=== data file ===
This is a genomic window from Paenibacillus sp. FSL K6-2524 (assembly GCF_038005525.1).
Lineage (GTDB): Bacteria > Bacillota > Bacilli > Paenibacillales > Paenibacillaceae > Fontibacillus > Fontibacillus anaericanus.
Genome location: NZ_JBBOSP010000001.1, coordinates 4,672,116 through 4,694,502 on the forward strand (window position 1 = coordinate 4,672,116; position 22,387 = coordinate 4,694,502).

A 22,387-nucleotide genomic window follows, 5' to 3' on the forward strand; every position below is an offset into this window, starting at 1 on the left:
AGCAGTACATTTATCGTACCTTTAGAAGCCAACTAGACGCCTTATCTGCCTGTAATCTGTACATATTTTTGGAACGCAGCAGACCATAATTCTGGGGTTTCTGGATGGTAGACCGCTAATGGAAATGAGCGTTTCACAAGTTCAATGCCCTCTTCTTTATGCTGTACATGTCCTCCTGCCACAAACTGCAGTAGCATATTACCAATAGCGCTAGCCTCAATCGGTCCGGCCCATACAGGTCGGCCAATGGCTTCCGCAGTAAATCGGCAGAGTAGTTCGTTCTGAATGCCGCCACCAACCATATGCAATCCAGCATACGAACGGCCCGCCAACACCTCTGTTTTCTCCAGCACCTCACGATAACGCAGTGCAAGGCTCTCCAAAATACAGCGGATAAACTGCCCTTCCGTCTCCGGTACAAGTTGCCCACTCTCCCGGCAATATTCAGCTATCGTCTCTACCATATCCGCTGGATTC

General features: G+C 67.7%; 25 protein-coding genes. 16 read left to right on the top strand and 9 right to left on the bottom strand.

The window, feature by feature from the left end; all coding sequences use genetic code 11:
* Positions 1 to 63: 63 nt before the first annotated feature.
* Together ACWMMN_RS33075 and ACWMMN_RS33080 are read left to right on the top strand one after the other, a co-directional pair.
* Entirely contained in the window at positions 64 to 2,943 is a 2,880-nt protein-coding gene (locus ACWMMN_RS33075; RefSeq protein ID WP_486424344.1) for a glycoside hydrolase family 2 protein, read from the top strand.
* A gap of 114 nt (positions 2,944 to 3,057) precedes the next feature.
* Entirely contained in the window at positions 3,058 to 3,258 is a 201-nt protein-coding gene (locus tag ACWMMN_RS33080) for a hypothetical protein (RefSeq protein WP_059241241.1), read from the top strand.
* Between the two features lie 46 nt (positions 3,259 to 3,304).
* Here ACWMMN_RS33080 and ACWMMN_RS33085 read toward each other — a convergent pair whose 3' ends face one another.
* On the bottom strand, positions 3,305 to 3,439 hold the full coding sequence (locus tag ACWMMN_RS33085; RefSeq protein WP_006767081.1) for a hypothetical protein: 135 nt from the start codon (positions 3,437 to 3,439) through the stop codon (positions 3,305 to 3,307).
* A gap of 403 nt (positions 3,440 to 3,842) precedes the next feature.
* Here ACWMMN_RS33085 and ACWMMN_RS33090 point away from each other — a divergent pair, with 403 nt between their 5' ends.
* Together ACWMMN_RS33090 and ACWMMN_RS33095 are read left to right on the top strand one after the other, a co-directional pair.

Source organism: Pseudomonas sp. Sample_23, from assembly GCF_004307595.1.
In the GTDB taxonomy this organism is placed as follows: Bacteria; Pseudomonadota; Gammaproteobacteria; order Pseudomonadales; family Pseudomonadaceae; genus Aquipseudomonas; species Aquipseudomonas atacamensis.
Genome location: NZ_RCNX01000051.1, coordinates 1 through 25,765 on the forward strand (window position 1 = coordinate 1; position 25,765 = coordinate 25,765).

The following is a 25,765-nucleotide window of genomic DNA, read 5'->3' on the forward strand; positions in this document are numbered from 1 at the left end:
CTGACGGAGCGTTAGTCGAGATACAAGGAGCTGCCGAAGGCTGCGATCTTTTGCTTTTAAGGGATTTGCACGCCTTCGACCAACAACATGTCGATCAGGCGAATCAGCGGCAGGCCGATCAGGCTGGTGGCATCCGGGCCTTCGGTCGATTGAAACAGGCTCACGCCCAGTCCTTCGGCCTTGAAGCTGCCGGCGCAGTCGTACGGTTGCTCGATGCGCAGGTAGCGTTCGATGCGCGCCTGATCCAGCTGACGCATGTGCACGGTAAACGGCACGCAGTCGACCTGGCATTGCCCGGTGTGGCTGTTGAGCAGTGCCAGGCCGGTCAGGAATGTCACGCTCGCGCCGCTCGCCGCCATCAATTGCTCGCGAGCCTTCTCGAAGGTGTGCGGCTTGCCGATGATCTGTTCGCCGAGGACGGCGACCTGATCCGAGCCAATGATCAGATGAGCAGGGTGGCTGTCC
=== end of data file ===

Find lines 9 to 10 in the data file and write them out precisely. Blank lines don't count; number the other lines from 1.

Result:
* Together ACWMMN_RS33075 and ACWMMN_RS33080 are read left to right on the top strand one after the other, a co-directional pair.
* Entirely contained in the window at positions 64 to 2,943 is a 2,880-nt protein-coding gene (locus ACWMMN_RS33075; RefSeq protein ID WP_486424344.1) for a glycoside hydrolase family 2 protein, read from the top strand.